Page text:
1 T extra virgin olive oil
2 t fresh lemon juice
¼ c raisins (not soaked)

Whirl almonds in food pro, until fine crumbs. It is important to do this first. Remove and set aside. Add all remaining ingredients to food pro and whirl well to combine. Great in wraps, on crackers….or in sushi.

Pink Pickled Ginger

Fresh ginger root, peeled and very thinly sliced (about ½ c)
2 T rice vinegar
Pinch of salt
3 T water
1 1/2T agave syrup
1 t fresh beet juice

In a small bowl, combine all ingredients except for the ginger. Stir in the ginger. Place in a tightly lidded container in the fridge. Allow to chill and marinade for at least 4 hours.

For Assembly:

Nori sheets
Garden pate
Fillings of your choice

If you’ve never made sushi before, I’d suggest checking out a how to’ video on You Tube for help with technique (this one has rough camera work, but it’s helpful. Don't bother wetting your hands, as you are not using real rice). Lay each nori sheet on a bamboo sushi rolling mat (buy at any kitchen supply store). Spread a thin layer of pate on the bottom half of the sheet. Cover with a thin layer on the Turnip ‘Rice’ (about 3/8” thick). Add ingredients to your liking, but don’t add too much, or the roll will be difficult to form. When forming your sushi rolls, roll them away from you. If you are having trouble sealing them, dip your fingers in a cup of water and run them along the top edge.


more raw 'ice cream' - with cherries from the backyard!

Chocolate Banana Ice Cream with Hazelnuts and CherriesBackyard Cherry Tree

The cherry tree in our backyard is producing a massive amount of cherries this year- far more than usual. Even the birds can't be bothered to stay on top of the tree's fruit output. What do do? Put some in ice cream, of course. This recipe comes from last post's 'chocolate and banana + hazelnut'. Simply add 1 cup of pitted cherries at the same time as the nuts. I served this one right away like a soft ice cream, rather than returning it to the freezer to firm up. Trust me, it's a winner.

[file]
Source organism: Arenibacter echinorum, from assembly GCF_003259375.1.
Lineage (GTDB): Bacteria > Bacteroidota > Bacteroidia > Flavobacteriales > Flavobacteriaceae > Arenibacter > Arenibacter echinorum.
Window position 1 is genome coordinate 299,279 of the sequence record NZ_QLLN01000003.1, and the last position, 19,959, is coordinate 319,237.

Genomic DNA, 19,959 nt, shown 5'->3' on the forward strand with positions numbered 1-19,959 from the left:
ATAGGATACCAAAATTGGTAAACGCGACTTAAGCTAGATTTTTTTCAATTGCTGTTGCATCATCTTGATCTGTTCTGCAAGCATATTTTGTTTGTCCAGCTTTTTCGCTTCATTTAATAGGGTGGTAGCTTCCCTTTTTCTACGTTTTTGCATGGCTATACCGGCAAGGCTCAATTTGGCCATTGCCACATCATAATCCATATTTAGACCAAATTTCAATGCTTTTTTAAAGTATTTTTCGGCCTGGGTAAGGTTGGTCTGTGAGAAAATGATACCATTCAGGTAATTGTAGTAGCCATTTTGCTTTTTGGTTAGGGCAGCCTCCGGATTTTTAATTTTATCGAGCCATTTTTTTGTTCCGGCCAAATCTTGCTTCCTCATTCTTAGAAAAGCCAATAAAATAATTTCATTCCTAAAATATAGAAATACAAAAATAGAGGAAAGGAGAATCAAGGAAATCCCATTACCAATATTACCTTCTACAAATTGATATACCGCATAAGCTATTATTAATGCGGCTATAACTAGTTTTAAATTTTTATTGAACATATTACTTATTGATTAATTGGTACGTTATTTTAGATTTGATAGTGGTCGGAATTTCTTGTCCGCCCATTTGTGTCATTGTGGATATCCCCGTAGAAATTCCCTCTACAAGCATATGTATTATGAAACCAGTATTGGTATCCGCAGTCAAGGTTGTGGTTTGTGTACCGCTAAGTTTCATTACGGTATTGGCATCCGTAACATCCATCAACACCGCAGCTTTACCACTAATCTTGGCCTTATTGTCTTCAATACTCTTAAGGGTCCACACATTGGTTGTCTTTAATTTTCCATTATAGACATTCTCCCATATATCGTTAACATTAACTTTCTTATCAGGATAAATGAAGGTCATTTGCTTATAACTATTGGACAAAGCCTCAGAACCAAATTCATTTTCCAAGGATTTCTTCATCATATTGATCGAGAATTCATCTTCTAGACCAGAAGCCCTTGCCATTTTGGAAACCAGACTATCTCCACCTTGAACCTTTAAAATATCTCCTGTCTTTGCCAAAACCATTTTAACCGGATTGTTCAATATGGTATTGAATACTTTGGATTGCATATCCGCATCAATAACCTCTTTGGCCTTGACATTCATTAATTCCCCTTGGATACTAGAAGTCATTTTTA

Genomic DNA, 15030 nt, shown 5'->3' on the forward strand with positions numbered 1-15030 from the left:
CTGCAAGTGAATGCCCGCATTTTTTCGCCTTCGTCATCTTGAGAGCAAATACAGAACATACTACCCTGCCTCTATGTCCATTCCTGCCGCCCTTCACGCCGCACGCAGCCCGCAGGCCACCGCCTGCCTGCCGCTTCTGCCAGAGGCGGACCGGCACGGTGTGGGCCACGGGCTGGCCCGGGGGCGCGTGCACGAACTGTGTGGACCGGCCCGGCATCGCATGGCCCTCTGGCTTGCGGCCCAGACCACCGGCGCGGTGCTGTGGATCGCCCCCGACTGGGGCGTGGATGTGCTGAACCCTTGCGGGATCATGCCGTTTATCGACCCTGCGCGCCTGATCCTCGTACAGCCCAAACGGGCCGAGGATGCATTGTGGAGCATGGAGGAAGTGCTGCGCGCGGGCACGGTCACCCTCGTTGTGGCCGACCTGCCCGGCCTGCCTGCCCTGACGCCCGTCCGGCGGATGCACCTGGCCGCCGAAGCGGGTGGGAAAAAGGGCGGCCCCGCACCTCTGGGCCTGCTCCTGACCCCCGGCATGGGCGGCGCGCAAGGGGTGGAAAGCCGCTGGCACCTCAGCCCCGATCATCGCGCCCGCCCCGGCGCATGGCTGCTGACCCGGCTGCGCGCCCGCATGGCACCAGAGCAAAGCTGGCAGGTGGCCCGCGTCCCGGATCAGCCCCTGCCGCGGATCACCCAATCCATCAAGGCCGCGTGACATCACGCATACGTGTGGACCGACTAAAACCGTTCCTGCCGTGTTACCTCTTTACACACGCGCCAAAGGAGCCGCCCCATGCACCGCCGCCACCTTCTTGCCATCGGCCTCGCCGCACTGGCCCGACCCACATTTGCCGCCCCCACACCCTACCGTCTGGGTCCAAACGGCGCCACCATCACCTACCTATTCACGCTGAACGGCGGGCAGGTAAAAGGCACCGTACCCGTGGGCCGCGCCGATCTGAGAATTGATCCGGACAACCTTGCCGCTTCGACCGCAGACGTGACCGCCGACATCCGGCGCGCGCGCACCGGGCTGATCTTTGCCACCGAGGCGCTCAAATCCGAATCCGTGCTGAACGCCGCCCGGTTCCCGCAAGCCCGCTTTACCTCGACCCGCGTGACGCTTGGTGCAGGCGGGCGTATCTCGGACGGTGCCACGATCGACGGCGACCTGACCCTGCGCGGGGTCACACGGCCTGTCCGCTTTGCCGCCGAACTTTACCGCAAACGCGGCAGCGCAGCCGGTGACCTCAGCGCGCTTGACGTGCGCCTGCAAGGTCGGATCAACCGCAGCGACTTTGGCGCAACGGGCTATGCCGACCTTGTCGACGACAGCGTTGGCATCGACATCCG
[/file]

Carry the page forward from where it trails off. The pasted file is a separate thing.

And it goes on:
raw challenge - day 39 - chocolate banana 'ice cream'

I Scream. You Scream. We all scream for ice cream!

As far as food preferences go, I simply don't have much of a sweet tooth. Desserts always seem interesting to look at, but I'm rarely tempted to actually eat them. Case in point- it is at day 39 that I am developing my first dessert recipe (with the exception of the 'Rum Balls' I created back on day 11). And they really shouldn't qualify as a dessert, but rather a 'healthy energy ball'.

So what ingredients does one have to work with when making a raw dessert? Nuts and seeds, dates and other dried fruit, avocados, cacao, vanilla, coconut milk and oil, fresh fruit..... to name a few. There really is quite a tasty assortment to work with. This 'ice cream' recipe uses only 5 ingredients and is dead simple to make. After peeling and freezing the bananas 8 hours ahead, the preparation time is less than 5 minutes. I've also started to experiment with other flavours such as 'Banana-Maple with Walnuts'. This 'ice cream' would also serve well in a milk shake, or as a filling in a raw nut crust that is then topped with fresh, seasonal fruit.

Banana + Chocolate 'Ice Cream' (with Hazelnuts)

4 bananas, peeled, wrapped in saran wrap, and frozen for at least 8 hours
¼ c raw cacao or cocoa powder
2 T raw honey
1 t good vanilla
1 pinch of salt
½ cup raw hazelnuts

Remove bananas from freezer and cut into ½” thick slices. Place in food pro and whirl well. Add cacao, honey, salt and vanilla and again whirl well, until thick and creamy. Add nuts and blend quickly, just until they are mixed through, but not ground too small (OR roughly chop them and reserve them until serving time, sprinkling them on top of each serving as a crunchy garnish). Pour mixture into a loaf pan and cover with saran wrap. Place in freezer. When serving, remove from freezer 5 minutes before. Scoop and serve, just as you would regular ice cream.

As an aside, I wanted to share this Design Sponge post about Lindsay Laricks of ‘Fresher Than Fresh’. She has created her own nifty little business making and selling gourmet snow cones. One of the things that makes her concept unique is that she crafts all of the organic syrups herself, often sourcing ingredients from her own back yard garden in Kansas City. And the coolest part of all? She sells them out of her adorable 1957 Shasta trailer, complete with a ‘stick man mascot’ that lights up at night. I see no reason why this icy summer treat could not be emulated in a raw version by pureeing fresh fruit with agave or maple syrup, citrus juices, vanilla, fresh herbs etc. and then passing the syrupy liquid through a sieve. Raw snow cones- why not?


more raw pizza

Raw Pizza

Here is another variation on raw pizza, made by using flax crackers as the crust. This option is adorned with thinly sliced radishes, avocados, arugula, 'Cheez Crumble' and fresh cracked pepper.


raw challenge - day 32 - raw pizza

Raw Flatbread Pizza

Raw Pizza with Mushrooms, Cheez Crumble, Tomatoes and Arugula (and Hummus)